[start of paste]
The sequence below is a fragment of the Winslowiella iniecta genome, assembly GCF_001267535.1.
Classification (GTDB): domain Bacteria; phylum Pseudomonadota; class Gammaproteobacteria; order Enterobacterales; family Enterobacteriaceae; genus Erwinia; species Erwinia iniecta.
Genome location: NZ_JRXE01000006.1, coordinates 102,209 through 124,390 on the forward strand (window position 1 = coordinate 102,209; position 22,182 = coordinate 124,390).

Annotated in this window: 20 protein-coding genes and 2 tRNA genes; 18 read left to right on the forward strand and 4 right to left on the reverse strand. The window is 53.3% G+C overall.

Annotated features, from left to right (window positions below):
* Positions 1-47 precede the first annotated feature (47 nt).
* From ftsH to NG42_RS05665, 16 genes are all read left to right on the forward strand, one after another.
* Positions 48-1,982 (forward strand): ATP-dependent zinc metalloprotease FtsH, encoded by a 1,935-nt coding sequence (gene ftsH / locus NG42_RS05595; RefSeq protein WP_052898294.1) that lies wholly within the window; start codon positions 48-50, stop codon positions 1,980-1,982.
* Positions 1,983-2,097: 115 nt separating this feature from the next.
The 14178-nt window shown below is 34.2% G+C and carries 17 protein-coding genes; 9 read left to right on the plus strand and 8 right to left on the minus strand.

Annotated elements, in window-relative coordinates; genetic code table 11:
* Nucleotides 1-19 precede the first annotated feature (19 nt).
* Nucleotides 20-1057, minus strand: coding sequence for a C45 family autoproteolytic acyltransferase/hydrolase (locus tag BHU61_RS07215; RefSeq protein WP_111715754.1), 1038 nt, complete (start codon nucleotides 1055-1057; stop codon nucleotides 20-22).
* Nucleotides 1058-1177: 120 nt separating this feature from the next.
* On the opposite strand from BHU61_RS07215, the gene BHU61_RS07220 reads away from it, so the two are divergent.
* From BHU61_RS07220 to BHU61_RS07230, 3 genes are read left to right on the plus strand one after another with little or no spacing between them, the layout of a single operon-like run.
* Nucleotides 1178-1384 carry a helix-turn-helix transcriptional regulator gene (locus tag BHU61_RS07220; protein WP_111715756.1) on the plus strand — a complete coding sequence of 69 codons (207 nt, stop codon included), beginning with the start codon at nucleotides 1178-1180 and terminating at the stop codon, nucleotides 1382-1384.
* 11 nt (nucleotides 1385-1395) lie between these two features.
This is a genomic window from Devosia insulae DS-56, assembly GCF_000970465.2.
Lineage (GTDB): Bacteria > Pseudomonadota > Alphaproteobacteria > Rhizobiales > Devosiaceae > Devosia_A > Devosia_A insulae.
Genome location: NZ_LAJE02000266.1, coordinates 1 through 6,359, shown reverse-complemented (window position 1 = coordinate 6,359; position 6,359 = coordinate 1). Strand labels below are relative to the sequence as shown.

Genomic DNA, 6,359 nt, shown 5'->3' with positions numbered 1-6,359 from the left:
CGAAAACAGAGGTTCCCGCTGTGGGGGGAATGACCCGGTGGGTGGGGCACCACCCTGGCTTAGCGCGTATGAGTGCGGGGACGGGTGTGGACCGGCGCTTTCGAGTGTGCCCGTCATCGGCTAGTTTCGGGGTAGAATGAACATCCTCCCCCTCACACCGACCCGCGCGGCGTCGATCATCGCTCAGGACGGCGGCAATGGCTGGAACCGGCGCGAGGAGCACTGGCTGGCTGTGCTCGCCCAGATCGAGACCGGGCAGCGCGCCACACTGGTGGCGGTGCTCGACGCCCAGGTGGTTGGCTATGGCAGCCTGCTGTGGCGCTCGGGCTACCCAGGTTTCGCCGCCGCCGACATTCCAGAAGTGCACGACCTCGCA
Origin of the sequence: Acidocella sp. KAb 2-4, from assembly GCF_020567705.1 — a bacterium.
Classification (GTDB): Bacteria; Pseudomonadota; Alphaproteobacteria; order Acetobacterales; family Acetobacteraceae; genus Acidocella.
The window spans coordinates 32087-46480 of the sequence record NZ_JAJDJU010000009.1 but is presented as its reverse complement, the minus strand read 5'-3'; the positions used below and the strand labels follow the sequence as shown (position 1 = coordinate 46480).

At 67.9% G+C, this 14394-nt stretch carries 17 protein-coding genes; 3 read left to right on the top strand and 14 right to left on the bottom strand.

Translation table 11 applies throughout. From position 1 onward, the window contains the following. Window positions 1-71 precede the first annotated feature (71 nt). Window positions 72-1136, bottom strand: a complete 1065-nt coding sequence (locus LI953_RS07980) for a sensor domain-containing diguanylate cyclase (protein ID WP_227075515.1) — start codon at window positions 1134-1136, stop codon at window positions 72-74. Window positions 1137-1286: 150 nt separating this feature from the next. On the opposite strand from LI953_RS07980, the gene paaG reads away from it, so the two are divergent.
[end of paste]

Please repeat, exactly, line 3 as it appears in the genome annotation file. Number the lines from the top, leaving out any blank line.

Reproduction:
Genome location: NZ_JRXE01000006.1, coordinates 102,209 through 124,390 on the forward strand (window position 1 = coordinate 102,209; position 22,182 = coordinate 124,390).